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Own Rental Property as an LLC

You should own their commercial rental property in a limited liability company to protect your other assets and savings from claims and liability for the actions or omissions of tenants, contractors and others. All sophisticated and well-advised owners of real estate do.

We practice what we preach. All of my family's apartment buildings are owned by limited partnerships and limited liability companies. My law practice is a limited liability partnership. Before I had partners, the lawyers I employed all worked for my professional corporation.

Putting your rental property in a limited liability company is easy, fast, inexpensive, and provides a lot of protection.

There are no federal filing fees or taxes. The owners just show the income and expenses on their federal income tax return the same way they do now, as if the company does not exist. The IRS and the Internal Revenue Code treat a limited liability company owned by only one person or a married couple as a "disregarded entity." The company does not file any federal tax return. Even if there are more owners, the LLC is treated the same as a partnership. The partnership files an IRS Form 1065, issues K-1's to the owners, and they show their shares of income and expenses on their own 1040's.

The filing fee with the California Secretary of State is $70.00. The form and instructions are available at www.sos.ca.gov. In the left column, click on Business Entities and click on Forms-and-Fees. The annual California franchise tax is $800.00. There is an additional fee that starts at $900.00 for LLC's with gross revenues of $250,000.00 or more, and rises in steps to a maximum of $10,789.00 for any year in which the LLC's gross revenues are $5,000,000.00 or more. This will only happen when the property is sold.

The deed to convey the property from the current individual owners to the LLC will not change the property taxes or incur an expensive transfer tax. It will take me about half-an-hour, $150.00, to prepare the deed, and the county recorder's fee will be about $20.00.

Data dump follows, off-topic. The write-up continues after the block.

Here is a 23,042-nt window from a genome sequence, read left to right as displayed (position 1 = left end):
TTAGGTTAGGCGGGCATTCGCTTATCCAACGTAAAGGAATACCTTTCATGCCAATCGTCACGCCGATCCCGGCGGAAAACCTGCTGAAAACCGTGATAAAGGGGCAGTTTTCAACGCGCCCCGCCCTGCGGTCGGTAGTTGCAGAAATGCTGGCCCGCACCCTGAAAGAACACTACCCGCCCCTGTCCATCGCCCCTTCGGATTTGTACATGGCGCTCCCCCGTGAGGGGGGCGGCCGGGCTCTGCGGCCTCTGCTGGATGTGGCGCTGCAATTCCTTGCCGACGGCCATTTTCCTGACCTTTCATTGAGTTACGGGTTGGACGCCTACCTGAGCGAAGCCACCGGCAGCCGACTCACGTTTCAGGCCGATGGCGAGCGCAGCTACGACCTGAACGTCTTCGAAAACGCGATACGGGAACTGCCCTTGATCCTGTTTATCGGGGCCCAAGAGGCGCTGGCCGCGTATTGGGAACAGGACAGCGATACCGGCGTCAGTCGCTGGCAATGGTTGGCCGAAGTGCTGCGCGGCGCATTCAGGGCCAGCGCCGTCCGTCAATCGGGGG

If you have more investors than just you or you and your spouse, then you will need an Operating Agreement to govern how the property will be operated and managed, who will make decisions, and how income, expenses and cash available for distribution will be shared. If you have more than just a couple of close friends or family as investors, then you should have them all sign a Subscription Agreement, too. We prepare these for fixed price of $1500.00.

When any employee is injured on the property, the employee can only collect workers compensation from the employer. Workers compensation is not enough to cover all of the employee's expenses and losses. So the employee will look for someone else to sue. The owners of the property are usually potential targets. Customers, clients, independent contractors and employees of contractors, anyone injured while on the property, is a potential claimant and plaintiff against the owners of the property.

Your first line of defense is to always act reasonably. Your second line of defense is to have comprehensive and adequate general liability insurance (not for breach of contract claims). Umbrella coverage is relatively affordable. An $800.00 per year LLC provides a whole additional layer of protection, potentially limiting the defendant to just the insurance and the property, and protecting all the owners' other assets and savings.

Insurance companies are always looking for an excuse to deny coverage. Mold, asbestos and other hazardous materials are almost always excluded. Late payments of premiums. Mistakes on the insurance application. I've seen all of these used to deny coverage and make the defendants pay for their own legal fees and expenses.

As important as the indemnity against claims is, the insurance company's agreement to provide your legal defense is just as important, or more. Legal fees for a personal injury, with complex medical issues and expert medical and economic issues, can easily exceed $100,000.00 in legal fees, expert fees, and expenses.

Claims by the tenants or contractors for breach of contract are not covered by insurance. Assigning existing leases to the LLC will not protect the owners against claims for breach of contract, but all future renewals, tenant assignments and new leases should name the LLC as the landlord, in order to afford this same protection.

An LLC that limits the plaintiff to just the equity in the property can provide a strong incentive to force the plaintiff to settle for what he can get from the property and leave the owners and their other property alone.

Putting your rental property in a limited liability company is easy, fast, inexpensive, and provides a lot of protection.

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